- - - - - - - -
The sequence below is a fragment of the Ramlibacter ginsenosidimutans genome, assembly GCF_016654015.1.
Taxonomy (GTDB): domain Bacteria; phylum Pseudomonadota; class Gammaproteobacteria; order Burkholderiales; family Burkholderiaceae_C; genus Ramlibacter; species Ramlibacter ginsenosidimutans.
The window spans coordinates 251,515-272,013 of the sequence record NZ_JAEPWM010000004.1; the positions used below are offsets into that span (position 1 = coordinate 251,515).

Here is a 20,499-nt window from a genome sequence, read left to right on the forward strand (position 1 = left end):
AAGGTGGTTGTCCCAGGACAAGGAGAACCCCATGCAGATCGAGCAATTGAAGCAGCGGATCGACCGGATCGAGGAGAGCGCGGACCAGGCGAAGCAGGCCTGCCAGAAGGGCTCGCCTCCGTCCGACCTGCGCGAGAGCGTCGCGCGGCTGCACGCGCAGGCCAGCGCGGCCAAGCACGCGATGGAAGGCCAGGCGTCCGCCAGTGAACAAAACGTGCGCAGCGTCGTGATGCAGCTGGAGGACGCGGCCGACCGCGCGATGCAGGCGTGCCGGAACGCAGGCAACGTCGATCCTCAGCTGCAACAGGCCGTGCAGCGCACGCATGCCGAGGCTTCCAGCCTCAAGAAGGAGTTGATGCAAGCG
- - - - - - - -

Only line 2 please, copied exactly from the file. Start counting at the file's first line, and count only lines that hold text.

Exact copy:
Taxonomy (GTDB): domain Bacteria; phylum Pseudomonadota; class Gammaproteobacteria; order Burkholderiales; family Burkholderiaceae_C; genus Ramlibacter; species Ramlibacter ginsenosidimutans.